I didn't really know what to expect going into this. The cover was intriguing and mysterious. The artwork kind of reminded me of Julie Doucet’s work. And the quote on the front cover promised “Gentrification horror …” I honestly didn't recognize Ezra Claytan Daniels’ name from Upgrade Soul, which I loved. Shame on me. So what's the story with Bttm Fdrs? Darla is an aspiring fashion designer who's just moving into an apartment in the Bottomyards, one of Chicago’s examples of urban decay. But the r I didn't really know what to expect going into this. The cover was intriguing and mysterious. The artwork kind of reminded me of Julie Doucet’s work. And the quote on the front cover promised “Gentrification horror …” I honestly didn't recognize Ezra Claytan Daniels’ name from Upgrade Soul, which I loved. Shame on me. So what's the story with Bttm Fdrs? Darla is an aspiring fashion designer who's just moving into an apartment in the Bottomyards, one of Chicago’s examples of urban decay. But the rent is cheap, and the landlord is trying to attract more trendy types by offering perks like free cable. But there's something … off … about the building. It may be the lack of windows. Or the strange noises. Or the way the lights flicker. Or the coaxial cable that seems to grow overnight. Soon Darla and her BFF Cynthia are face to face with what lurks in the walls and the basement … This was a wonderfully creepy book. The pacing kept me on the edge of my seat, and the characters were engaging. We're talking seriously good comics horror here. The book itself is lovely. Notice those embossed millipede thingies? That's an effect you won't get on your Kindle. I thoroughly enjoyed this. Highly recommended!

  6. 4 out of 5

    TammyJo Eckhart

    The art is very colorful and has an edgy quality to it that I don't normally like but it really worked with the story. The changes in colors signaled what was happening, ratcheting up the creepiness without relying on the traditional dark-light or grayscale format. Our main viewpoint character is Darla, an artist who is returning to where she grew up in Chicago, the Bottomyards, which has decayed through institutional and social racism. Darla may complain about people buying up the buildings but The art is very colorful and has an edgy quality to it that I don't normally like but it really worked with the story. The changes in colors signaled what was happening, ratcheting up the creepiness without relying on the traditional dark-light or grayscale format. Our main viewpoint character is Darla, an artist who is returning to where she grew up in Chicago, the Bottomyards, which has decayed through institutional and social racism. Darla may complain about people buying up the buildings but she, too, is taking advantage of the lower rents for an apartment that can also serve as artist studio. We get enough into her life and mind that I was able to develop strong empathy for her. Thus the everyday struggles and the weird horror of the building felt more intense. That weird horror is science fiction in nature and without revealing too much, let me add it deals with the unjust treatment of women and minorities by business and government agencies as well. Through Darla's friends, neighbors, and others she interacts with, that horror is cranked up further.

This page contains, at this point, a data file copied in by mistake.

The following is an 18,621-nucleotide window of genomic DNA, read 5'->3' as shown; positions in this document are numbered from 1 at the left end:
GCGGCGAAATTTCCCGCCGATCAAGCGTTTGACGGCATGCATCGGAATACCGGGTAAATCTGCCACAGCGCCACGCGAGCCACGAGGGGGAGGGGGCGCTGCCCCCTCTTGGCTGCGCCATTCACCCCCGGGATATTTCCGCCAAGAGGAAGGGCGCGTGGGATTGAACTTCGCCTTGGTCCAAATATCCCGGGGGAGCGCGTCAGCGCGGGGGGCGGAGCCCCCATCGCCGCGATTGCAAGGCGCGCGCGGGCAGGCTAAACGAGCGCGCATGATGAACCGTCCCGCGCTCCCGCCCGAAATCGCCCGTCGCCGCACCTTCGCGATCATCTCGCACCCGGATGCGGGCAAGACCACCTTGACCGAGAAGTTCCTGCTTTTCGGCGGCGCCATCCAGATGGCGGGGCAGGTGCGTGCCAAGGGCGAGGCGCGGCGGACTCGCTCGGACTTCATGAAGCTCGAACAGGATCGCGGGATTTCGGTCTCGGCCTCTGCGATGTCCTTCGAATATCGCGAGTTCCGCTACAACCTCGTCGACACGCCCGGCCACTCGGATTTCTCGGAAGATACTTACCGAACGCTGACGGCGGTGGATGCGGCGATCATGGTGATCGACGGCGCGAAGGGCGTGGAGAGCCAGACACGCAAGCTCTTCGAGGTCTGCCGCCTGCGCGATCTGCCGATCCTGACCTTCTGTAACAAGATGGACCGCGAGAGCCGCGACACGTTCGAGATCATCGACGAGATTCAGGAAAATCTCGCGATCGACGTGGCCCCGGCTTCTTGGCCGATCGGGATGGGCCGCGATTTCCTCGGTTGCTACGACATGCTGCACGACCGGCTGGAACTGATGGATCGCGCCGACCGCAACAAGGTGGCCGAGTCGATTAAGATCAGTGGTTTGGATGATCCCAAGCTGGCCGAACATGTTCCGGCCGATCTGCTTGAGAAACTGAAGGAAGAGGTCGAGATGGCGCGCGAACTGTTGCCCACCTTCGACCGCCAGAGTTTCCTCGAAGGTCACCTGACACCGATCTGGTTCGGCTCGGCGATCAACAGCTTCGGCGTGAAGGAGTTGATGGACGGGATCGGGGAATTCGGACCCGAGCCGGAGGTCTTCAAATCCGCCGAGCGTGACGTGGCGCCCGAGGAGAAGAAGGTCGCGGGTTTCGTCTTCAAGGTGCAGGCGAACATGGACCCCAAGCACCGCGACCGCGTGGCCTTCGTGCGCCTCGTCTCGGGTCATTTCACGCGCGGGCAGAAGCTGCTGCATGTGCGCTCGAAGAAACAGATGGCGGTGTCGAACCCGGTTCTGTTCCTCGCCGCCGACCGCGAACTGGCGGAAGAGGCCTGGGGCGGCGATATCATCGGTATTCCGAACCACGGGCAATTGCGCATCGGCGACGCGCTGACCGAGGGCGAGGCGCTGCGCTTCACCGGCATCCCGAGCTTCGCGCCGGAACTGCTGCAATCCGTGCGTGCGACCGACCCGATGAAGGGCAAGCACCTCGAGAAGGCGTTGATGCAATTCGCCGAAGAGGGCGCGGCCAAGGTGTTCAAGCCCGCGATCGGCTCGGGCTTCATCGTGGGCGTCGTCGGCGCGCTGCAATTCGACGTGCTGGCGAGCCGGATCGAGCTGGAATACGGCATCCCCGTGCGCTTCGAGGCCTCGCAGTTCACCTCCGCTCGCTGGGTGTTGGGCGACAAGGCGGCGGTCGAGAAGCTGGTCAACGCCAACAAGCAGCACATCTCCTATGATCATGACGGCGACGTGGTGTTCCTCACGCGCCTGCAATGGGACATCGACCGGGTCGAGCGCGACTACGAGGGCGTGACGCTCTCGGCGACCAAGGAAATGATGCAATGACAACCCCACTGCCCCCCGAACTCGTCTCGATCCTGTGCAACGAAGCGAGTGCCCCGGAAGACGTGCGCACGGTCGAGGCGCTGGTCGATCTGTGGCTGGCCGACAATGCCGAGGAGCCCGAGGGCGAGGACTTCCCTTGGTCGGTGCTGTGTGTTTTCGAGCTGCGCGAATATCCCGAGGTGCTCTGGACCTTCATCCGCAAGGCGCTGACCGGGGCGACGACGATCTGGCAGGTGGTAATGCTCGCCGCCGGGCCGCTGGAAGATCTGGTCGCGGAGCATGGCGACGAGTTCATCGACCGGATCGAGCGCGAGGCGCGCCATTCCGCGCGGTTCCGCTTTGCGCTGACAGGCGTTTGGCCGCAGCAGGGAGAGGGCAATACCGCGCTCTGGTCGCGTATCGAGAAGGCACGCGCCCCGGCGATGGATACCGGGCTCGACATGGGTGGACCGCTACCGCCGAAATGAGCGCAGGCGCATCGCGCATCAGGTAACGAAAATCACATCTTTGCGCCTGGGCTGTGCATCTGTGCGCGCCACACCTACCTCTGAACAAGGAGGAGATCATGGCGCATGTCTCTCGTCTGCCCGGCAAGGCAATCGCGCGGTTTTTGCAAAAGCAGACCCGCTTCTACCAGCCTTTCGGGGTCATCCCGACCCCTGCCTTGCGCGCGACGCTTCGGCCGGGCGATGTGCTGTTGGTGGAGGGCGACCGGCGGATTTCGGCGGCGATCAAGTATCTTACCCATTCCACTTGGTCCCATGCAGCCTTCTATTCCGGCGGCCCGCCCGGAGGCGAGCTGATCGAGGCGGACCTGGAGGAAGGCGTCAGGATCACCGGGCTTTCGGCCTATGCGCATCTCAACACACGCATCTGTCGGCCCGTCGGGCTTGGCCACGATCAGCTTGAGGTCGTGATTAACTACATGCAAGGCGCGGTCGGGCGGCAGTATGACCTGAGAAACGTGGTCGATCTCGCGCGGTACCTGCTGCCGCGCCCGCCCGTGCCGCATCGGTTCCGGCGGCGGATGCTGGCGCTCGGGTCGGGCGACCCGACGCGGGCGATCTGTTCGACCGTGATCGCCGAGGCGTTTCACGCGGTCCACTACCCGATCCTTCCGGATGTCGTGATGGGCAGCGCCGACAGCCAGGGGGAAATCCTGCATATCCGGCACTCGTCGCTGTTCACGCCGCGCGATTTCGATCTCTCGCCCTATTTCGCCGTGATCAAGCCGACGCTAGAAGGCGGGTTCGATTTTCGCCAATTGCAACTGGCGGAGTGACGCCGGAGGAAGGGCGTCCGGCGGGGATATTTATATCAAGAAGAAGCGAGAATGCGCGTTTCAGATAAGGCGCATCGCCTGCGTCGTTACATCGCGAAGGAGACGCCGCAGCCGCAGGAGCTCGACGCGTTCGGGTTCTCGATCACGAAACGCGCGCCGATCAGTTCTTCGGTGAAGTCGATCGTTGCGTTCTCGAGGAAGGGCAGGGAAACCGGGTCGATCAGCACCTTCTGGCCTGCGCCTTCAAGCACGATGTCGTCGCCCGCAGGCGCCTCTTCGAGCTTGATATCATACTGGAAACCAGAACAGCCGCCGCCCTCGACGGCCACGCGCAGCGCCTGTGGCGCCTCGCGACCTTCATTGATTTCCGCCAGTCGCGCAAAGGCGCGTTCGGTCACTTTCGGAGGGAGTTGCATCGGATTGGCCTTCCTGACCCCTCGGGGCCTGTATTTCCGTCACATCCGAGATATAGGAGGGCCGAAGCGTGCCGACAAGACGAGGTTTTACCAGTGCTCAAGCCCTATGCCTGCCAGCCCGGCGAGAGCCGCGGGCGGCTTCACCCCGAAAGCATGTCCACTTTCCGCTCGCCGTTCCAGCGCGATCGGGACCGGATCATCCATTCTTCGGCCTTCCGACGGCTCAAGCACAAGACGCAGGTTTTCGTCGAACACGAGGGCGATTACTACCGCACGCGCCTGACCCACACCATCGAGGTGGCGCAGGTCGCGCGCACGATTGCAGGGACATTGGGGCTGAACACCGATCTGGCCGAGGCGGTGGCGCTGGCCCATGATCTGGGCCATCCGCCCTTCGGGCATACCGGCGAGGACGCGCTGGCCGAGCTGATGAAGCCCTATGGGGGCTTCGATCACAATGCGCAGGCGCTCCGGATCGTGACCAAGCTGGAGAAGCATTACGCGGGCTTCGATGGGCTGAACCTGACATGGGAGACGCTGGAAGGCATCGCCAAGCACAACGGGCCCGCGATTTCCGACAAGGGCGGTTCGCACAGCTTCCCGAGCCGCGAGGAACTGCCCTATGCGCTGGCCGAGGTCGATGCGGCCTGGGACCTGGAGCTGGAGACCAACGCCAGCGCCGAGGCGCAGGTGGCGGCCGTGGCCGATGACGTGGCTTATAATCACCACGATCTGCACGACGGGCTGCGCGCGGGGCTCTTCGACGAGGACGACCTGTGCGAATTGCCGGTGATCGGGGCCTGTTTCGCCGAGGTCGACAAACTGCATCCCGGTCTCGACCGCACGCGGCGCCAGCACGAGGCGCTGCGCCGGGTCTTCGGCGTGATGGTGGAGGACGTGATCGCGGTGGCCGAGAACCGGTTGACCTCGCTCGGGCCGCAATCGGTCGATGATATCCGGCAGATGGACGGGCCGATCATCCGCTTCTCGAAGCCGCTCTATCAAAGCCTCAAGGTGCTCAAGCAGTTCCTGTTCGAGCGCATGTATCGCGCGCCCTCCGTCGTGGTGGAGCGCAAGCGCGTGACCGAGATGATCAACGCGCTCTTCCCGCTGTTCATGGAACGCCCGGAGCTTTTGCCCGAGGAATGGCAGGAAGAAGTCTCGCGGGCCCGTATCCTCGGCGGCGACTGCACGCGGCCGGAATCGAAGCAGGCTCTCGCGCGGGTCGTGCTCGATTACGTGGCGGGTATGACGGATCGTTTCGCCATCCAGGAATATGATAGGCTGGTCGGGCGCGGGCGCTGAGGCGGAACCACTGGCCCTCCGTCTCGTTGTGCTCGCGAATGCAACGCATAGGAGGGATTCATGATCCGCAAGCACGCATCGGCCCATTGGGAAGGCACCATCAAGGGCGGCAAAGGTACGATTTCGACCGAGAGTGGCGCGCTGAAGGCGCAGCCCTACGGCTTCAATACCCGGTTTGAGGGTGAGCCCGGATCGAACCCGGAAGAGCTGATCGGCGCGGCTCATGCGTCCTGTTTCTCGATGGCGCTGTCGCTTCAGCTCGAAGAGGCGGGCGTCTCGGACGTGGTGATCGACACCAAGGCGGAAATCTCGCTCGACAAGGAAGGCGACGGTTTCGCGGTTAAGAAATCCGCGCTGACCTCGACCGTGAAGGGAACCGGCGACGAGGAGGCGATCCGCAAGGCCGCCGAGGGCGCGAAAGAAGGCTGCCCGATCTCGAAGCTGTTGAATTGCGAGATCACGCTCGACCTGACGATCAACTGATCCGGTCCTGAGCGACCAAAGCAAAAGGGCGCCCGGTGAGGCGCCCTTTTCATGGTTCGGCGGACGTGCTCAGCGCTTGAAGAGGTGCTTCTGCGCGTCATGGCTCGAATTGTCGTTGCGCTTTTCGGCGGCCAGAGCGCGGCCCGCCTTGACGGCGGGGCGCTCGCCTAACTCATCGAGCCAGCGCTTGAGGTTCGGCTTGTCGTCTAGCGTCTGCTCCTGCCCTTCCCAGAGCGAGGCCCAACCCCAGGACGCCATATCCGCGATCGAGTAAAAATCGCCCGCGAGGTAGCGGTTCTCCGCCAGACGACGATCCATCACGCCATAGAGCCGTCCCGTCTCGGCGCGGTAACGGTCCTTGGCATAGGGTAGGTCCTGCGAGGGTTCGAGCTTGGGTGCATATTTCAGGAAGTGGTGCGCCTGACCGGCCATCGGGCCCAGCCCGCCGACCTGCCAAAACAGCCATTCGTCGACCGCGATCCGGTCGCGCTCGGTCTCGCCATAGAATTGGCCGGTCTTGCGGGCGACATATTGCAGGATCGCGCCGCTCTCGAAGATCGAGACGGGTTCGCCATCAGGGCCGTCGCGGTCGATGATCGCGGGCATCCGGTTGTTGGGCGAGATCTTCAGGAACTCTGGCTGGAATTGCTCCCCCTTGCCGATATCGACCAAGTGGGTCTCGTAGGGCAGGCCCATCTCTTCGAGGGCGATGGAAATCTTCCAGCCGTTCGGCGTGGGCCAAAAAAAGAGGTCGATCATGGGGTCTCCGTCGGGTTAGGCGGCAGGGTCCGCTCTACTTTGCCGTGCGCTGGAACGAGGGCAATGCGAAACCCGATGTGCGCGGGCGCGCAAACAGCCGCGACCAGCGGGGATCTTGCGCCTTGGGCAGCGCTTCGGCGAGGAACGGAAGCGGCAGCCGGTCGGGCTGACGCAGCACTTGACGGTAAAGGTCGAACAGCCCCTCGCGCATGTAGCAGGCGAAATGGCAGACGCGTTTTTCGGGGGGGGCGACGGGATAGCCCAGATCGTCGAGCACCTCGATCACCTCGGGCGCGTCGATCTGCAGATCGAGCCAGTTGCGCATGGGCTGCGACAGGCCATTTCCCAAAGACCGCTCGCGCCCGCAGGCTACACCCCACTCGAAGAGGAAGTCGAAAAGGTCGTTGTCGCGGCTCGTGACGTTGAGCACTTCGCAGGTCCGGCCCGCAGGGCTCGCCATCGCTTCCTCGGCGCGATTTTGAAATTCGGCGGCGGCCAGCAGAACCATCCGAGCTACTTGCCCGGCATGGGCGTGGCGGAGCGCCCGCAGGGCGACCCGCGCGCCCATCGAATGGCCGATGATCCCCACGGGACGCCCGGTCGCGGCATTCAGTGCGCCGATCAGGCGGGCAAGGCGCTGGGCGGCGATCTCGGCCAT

7. 4 out of 5

    Nica

    Art ⭐⭐⭐⭐Story⭐⭐⭐ The punk comic style art & the colouring were so very appealing, but i don’t think it conveyed the monster & gore horror aspect of this story well-in either a realistic or satirical way. I was totally on board with the themes of gentrification, white privilege, and science manipulated for profit & political gain, but unfortunately the dialogue did not allow the complex story to delve deeply enough to make me care. I really enjoyed this graphic novel, but it could hav Art ⭐️⭐️⭐️⭐️Story⭐️⭐️⭐️ The punk comic style art & the colouring were so very appealing, but i don’t think it conveyed the monster & gore horror aspect of this story well-in either a realistic or satirical way. I was totally on board with the themes of gentrification, white privilege, and science manipulated for profit & political gain, but unfortunately the dialogue did not allow the complex story to delve deeply enough to make me care. I really enjoyed this graphic novel, but it could have been so much more. The whole thing came off kinda glib.

  8. 5 out of 5

    Gretchen

    I liked this *idea* a lot and I loved the characters and the art and the commentary but also body horror just isn't really for me. This is maybe also the point, but I found the "monster" really difficult to see and conceptualize, which I think made it a little less scary. Overall I would recommend.

  9. 4 out of 5

    Cy

    that was wild

  10. 5 out of 5

    Liz Yerby